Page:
Raven Leilani has become an almost overnight sensation with last year’s publication of her debut novel, Luster.
But the 31-year-old is quick to point out that her bestseller changed almost every page when she was writing and rewriting her chapters.
And at one point she was even contemplating killing off protagonist, Edie.
Luster, told through the voice of Edie, is a refreshingly honest view of a black artist’s awkward sexual relationships and hopeless career choices in New York City.
It has earned Raven a host of awards and celebrity fans, including Zadie Smith and Barrack Obama, since its publication.
The former painter, though, reveals that her plotting and planning regularly went out the window as her first novel developed.
And prior to being put under pressure by tutors New York University’s creative writing course, she was working on something completely different.
She said: “I went to NYU with an entirely different novel to work on.
“When my teachers asked me whether I had any real intention behind my project and I couldn’t articulate an answer – and then I started Luster.
“All I knew, was that I wanted to write something that felt honest and urgent.
“Because I was trying to scrabble together pages, I wrote in a panic and edited myself emotionally less, so the work came from a more vulnerable place.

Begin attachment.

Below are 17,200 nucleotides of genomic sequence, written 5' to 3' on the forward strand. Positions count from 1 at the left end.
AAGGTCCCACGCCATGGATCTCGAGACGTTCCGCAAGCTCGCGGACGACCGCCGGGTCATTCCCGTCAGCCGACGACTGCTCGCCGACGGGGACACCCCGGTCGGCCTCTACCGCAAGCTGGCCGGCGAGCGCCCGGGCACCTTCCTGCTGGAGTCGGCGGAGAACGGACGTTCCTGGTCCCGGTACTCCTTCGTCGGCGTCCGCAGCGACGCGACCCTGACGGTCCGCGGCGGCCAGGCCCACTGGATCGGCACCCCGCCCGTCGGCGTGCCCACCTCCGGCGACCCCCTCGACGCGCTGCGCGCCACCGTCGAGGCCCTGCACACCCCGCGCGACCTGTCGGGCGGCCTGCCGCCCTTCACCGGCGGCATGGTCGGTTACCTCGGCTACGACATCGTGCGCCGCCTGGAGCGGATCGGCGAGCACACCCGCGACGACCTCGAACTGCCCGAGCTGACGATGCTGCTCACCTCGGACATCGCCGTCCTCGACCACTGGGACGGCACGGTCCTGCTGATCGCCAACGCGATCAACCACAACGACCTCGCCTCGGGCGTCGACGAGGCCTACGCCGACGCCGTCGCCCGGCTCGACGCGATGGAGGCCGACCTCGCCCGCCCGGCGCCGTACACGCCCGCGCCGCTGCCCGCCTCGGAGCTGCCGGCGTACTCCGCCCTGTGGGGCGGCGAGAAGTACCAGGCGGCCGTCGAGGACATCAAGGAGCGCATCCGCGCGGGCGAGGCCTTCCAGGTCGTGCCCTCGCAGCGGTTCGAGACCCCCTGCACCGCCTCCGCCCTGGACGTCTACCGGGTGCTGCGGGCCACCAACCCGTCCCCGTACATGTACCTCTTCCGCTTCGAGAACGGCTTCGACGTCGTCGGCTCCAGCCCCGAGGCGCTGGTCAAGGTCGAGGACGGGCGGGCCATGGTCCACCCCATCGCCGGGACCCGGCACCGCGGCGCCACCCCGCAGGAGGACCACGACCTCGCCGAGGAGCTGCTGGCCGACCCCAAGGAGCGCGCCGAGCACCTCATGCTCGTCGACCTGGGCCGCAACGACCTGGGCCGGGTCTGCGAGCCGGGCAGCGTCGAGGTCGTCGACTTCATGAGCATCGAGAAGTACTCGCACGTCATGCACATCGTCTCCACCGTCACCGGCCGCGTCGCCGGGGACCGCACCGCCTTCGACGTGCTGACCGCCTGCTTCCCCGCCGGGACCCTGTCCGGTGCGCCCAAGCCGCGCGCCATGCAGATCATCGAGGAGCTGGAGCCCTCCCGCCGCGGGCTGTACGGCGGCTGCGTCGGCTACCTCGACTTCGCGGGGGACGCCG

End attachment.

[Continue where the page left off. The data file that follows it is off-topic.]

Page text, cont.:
“And some of the most vulnerable subjects for me, I guess, are art and intimacy and failure.
“I knew I was going to write about painting, and I absolutely knew that I was going to write about Edie’s experience in the middle of this open relationship, but the book kept changing as I was writing.
“It still feels crazy to admit this, but Edie was supposed to die.”
Luster explores race, gender and desire through the chaotic life of Edie, as she moves in with her middle-aged white lover, his white wife, and their black adopted daughter.
Prior to beginning her successful novel, Raven honed her craft with poems and short stories, some of which made it to print in periodicals.
Although the majority of her early work – during the five years between finishing college and starting on NYU’s creative writing course – was rejected, she never lost the desire to write.
Raven added: “Between college and NYU, I was mostly concerned with how to pay my student debt and how to pay my rent.
“I would come home after work and write.
“I remember the first time I started submitting poems – I got nothing but rejections.
“But I love writing so much, I was happy to be living in those worlds that I’d made.
“If you are taken with a subject, there is no shame in writing toward it until you’ve exhausted its possibilities. It’s okay to repeat yourself.”